The Cancer Genome Atlas


Whole-genome sequencing


Whole-exome sequencing


Single-nucleotide polymorphism


Mutant allele frequency


Significantly mutated gene


Structural variation


Copy number variation


Loss of heterozygosity


Single base substitution


Microsatellite instability


Mitogen-activated protein kinase


World Health Organization


Cumulative sun damage


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We acknowledge the included studies from which we obtained the sequencing data, and members in the Bastian and Yeh labs for helpful discussion. Our analyses were performed on the C4 high-performance compute cluster in the Helen Diller Family Comprehensive Cancer Center.


This study was supported by an NCI Outstanding Investigator Award (B.C.B; 1R35CA220481), a Melanoma Research Alliance Team Science Award (B.C.B, I.Y. and A.H.S.) and a Dermatology Fellows Award (M.W.; ID: 737988; DOI:

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Authors and Affiliations



B.C.B., I.Y., and M.W. conceived the study and collected the raw data. M.W. performed bioinformatic analyses and data visualization. B.C.B., I.Y., and A.H.S. interpreted the data and contributed to data analyses. A.H.S. and I.B. contributed to manuscript review. M.W., B.C.B., and I.Y. wrote the manuscript. B.C.B. and I.Y. jointly supervised the study. All authors read and approved the final manuscript.

Corresponding authors

Correspondence to Iwei Yeh or Boris C. Bastian.

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The authors declare that they have no competing interests.

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Supplementary Information

Additional file 1: Table S1.

A summary of all samples that were included in this study.

Additional file 2: Figure S1.

Principal component analyses of the matrix of 96 classes of substitutions and boxplots of the mutant allele frequencies (MAFs) for samples from 6 studies. Figure S2. Principal component analysis showing the ethnicities of patients. Figure S3. Tumor purities estimated through FACETS were comparable with those from the original studies with few exceptions (red dots). For the Newell et al studies we observed larger discrepancies between our and the original estimates for hyperdiploid samples compared to near diploid samples, indicating that the original estimates probably did not account for tumor ploidy. Figure S4. Features of somatic mutations in acral melanomas. Figure S5. Features of somatic mutations in mucosal melanomas. Figure S6. Lollipop plots showing somatic non-synonymous mutations on TYRP1 and SLC30A9. Figure S7. Significantly mutated genes (SMGs) in acral and mucosal melanomas. Figure S8. The GISTIC scores calculated from acral melanoma and mucosal melanoma samples. Figure S9. Oncoprint plots showing the alterations of genes that are involved in the MAPK signaling pathway. Figure S10. Copy number profiles showing homozygous deletion of NF1. Figure S11. Copy number profiles showing homozygous deletion of SMARCA2 and ARID1B. Figure S12. Tiling plot of germline mutations. Figure S13. The mutual exclusivity and co-occurrence between pairs of driver events in acral melanoma and mucosal melanoma. Figure S14. Fewer structural variation (SV) junctions for acral and mucosal melanomas with BRAF class 1 mutations compared to others. Figure S15. The association of genetic alterations with clinical features.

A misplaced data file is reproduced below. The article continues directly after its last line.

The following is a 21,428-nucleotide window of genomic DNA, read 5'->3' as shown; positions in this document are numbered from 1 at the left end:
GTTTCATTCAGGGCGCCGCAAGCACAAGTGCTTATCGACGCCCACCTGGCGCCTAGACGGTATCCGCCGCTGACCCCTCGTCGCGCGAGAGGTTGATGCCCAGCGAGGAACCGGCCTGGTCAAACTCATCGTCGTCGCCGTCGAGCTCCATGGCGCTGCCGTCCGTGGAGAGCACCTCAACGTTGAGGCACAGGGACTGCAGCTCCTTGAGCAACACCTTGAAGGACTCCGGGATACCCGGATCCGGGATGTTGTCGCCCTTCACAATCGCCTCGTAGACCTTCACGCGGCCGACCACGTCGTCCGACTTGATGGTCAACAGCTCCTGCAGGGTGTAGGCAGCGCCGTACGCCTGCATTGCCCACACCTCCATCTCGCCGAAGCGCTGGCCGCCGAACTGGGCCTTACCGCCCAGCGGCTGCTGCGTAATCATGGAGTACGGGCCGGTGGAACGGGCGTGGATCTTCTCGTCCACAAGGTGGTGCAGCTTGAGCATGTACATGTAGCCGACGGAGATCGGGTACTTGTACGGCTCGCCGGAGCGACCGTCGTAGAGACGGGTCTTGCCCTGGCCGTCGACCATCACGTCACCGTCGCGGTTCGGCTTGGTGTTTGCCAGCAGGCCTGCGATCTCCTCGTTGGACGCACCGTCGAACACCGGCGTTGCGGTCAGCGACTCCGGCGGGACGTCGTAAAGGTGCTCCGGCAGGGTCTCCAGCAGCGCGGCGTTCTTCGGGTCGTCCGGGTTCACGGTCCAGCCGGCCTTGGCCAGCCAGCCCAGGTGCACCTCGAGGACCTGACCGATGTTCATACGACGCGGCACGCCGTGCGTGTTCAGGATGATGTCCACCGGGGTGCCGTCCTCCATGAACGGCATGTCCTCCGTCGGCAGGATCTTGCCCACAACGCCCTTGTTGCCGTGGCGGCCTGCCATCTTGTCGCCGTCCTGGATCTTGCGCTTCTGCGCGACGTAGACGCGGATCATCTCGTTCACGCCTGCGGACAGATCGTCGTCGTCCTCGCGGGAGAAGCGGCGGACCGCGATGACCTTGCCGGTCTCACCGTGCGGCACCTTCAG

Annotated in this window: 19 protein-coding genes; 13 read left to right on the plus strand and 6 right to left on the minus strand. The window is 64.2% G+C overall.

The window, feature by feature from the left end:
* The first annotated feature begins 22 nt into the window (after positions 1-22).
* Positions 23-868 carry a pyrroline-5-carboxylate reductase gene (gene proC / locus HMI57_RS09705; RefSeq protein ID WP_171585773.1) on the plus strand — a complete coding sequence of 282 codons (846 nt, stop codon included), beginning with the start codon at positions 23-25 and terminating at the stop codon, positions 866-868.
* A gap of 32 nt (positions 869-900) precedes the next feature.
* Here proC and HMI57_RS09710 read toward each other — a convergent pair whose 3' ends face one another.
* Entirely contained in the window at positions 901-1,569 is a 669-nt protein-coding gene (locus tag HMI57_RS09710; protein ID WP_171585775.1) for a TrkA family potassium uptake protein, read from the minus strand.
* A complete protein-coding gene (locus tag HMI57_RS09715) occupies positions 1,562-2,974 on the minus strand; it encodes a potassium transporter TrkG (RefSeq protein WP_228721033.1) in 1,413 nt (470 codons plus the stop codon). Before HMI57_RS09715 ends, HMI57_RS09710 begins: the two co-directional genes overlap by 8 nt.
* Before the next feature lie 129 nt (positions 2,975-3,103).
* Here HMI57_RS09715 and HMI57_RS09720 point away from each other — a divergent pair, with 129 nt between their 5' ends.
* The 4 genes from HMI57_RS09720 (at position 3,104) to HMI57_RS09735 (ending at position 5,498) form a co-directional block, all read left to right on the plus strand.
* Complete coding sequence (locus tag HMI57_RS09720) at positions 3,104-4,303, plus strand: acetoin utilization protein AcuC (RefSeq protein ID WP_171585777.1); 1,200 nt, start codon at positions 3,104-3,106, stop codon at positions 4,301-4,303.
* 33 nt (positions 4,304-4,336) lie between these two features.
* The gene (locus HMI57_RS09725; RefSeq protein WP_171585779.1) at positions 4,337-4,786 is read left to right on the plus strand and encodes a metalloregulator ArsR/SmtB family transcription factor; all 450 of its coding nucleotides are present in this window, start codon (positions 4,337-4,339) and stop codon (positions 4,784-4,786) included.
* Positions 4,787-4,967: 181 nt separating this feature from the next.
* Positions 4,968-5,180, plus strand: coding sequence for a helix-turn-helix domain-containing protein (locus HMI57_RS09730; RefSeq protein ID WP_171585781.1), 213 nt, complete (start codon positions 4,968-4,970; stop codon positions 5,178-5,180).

Additional file 3: Table S2.

The list of 703 cancer genes.

Additional file 4: Table S3.

The list of somatic mutations in exons and splice sites for all samples.

Additional file 5: Table S4.

The copy number data for all samples.

Additional file 6: Table S5.

The output of Delly2 for WGS samples.

Additional file 7: Table S6.

The outputs of dNdScv, MutPanning and MutSigCV.

Additional file 8: Table S7.

All non-silent mutations from PTPRJ, TYRP1 and SLC30A9.

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Wang, M., Banik, I., Shain, A.H. et al. Integrated genomic analyses of acral and mucosal melanomas nominate novel driver genes. Genome Med 14, 65 (2022).